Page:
American Institute of Physics for the Acoustical Society of America
Journal of the Acoustical Society of America vol:122 issue:5 pages:2826-2831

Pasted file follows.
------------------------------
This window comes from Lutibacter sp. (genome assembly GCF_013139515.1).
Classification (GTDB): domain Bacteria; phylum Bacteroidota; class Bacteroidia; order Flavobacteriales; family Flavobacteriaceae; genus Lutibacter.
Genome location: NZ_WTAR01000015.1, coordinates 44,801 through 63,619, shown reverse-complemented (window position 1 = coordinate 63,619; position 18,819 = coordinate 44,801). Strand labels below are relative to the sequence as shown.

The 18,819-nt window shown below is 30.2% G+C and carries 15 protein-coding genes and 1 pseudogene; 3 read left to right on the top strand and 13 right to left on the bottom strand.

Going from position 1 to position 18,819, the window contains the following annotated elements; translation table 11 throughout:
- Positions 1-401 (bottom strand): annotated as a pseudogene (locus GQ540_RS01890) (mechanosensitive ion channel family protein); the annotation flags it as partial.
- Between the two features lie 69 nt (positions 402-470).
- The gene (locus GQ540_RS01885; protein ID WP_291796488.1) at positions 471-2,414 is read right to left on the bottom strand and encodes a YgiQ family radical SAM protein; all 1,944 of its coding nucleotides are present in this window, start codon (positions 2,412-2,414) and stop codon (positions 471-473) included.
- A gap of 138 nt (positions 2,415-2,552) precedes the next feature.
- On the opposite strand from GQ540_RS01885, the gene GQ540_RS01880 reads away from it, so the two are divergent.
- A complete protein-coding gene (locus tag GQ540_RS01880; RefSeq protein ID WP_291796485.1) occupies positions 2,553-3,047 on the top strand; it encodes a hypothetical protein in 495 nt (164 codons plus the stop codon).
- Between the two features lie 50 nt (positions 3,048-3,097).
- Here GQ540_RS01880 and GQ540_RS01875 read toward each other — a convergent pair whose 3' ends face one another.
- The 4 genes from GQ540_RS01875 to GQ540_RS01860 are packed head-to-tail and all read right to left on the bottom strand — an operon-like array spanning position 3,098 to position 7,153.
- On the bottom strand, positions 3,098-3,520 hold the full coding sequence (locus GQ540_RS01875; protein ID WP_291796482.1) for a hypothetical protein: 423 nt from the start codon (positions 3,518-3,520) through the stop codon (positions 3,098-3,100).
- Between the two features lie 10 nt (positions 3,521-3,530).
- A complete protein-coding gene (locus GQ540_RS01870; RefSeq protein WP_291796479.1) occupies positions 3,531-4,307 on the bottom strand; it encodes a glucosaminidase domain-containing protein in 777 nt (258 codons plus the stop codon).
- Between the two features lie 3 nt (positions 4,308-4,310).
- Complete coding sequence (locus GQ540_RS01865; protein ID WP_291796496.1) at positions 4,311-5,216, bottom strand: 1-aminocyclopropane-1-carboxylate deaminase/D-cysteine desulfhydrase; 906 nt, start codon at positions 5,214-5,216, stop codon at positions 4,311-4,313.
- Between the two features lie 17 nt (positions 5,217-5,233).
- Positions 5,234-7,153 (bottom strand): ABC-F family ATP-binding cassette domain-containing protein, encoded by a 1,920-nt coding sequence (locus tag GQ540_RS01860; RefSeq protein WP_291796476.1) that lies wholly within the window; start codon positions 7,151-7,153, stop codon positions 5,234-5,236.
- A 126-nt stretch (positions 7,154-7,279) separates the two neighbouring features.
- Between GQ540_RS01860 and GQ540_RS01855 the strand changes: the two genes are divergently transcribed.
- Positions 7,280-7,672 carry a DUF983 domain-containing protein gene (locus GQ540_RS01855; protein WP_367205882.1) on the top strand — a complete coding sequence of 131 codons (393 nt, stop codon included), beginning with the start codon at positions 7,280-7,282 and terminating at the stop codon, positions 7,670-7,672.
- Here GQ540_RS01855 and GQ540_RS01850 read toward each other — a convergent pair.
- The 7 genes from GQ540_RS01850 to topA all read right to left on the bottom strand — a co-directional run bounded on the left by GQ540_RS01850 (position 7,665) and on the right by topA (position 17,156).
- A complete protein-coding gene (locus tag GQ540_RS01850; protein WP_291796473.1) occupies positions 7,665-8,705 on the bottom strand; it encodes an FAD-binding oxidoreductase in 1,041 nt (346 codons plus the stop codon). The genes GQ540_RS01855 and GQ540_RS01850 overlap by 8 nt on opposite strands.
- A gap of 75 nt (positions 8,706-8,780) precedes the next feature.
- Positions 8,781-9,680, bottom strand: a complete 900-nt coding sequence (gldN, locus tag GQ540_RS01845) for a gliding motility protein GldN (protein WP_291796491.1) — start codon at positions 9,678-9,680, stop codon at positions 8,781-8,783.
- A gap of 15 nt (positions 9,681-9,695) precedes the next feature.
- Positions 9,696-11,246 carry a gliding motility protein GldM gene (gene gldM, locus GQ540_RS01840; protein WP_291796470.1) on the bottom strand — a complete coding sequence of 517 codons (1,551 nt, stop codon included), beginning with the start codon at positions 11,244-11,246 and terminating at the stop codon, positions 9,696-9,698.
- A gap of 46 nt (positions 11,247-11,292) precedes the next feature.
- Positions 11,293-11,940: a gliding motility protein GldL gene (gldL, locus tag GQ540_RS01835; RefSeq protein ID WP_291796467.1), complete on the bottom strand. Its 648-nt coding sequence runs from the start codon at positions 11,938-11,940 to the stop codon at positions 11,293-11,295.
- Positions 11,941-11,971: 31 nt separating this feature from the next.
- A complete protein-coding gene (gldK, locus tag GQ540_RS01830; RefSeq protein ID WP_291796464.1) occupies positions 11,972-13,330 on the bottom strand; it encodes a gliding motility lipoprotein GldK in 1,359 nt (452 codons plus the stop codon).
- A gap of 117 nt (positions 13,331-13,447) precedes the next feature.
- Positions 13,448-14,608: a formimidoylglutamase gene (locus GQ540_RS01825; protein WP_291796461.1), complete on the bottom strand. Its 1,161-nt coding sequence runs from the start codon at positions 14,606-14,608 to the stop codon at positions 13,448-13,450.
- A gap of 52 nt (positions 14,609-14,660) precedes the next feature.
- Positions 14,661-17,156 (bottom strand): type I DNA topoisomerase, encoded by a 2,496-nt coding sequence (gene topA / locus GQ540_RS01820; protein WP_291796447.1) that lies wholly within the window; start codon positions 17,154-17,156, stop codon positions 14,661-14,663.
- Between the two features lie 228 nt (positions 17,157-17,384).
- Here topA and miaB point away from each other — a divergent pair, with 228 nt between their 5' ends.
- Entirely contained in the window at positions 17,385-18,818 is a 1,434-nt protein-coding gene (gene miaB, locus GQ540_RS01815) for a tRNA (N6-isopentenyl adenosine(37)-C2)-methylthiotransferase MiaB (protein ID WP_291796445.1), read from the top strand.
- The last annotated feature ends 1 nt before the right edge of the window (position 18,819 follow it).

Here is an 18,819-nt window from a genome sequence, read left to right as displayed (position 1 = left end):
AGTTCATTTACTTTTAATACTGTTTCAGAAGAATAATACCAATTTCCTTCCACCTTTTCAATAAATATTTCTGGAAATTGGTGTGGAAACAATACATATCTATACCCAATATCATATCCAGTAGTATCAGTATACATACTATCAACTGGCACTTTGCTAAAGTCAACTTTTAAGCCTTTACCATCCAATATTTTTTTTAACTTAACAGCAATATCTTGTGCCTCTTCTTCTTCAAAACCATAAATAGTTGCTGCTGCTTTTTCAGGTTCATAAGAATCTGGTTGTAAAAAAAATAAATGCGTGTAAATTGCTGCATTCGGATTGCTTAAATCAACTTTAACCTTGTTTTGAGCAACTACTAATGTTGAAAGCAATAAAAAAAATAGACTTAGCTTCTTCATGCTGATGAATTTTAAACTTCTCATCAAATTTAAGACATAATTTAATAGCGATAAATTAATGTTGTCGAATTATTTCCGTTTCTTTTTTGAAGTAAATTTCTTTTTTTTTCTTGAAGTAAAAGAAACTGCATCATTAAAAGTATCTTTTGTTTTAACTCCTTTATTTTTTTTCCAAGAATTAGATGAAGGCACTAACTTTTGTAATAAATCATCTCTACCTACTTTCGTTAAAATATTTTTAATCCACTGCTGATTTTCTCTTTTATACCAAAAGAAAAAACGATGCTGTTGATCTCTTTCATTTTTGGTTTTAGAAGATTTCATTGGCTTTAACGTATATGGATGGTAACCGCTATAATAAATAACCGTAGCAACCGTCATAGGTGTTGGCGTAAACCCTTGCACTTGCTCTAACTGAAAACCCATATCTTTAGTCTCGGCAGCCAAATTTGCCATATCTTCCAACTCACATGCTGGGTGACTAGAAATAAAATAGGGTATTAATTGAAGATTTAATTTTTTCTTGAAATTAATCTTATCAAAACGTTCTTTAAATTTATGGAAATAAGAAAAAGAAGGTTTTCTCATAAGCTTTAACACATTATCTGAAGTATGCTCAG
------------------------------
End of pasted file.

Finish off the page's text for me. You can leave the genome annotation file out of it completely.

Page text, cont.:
The interaural level difference (ILD) is an important cue for the localization of sound sources. Just noticeable differences (JND) in ILD were measured in 12 normal hearing subjects for uncorrelated noise bands with a bandwidth of 13 octave and a different center frequency in both ears. In one ear the center frequency was either 250, 500, 1000, or 4000 Hz. In the other ear, a frequency shift of 0, 16, 13, or 1 octave was introduced. JNDs in ILD for unshifted, uncorrelated noise bands of 13 octave width were 2.6, 2.6, 2.5, and 1.4 dB for 250, 500, 1000, and 4000 Hz, respectively. Averaged over all shifts, JNDs decreased significantly with increasing frequency. For the shifted conditions, JNDs increased significantly with increasing shift. Performance on average worsened by 0.5, 0.9, and 1.5 dB for shifts of 16, 13, and 1 octave. Though performance decreases, the just noticeable ILDs for the shifted conditions were still in a range usable for lateralization. This has implications for signal processing algorithms for bilateral bimodal hearing instruments and the fitting of bilateral cochlear implants.